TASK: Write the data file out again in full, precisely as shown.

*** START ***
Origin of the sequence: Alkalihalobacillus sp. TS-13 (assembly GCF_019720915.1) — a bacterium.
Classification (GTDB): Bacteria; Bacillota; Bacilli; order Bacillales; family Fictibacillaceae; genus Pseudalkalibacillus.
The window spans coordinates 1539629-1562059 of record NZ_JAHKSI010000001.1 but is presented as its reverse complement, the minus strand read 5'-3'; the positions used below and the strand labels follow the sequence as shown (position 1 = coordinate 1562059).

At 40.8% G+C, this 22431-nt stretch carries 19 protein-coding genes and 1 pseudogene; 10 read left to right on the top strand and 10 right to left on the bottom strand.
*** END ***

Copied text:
Origin of the sequence: Alkalihalobacillus sp. TS-13 (assembly GCF_019720915.1) — a bacterium.
Classification (GTDB): Bacteria; Bacillota; Bacilli; order Bacillales; family Fictibacillaceae; genus Pseudalkalibacillus.
The window spans coordinates 1539629-1562059 of record NZ_JAHKSI010000001.1 but is presented as its reverse complement, the minus strand read 5'-3'; the positions used below and the strand labels follow the sequence as shown (position 1 = coordinate 1562059).

At 40.8% G+C, this 22431-nt stretch carries 19 protein-coding genes and 1 pseudogene; 10 read left to right on the top strand and 10 right to left on the bottom strand.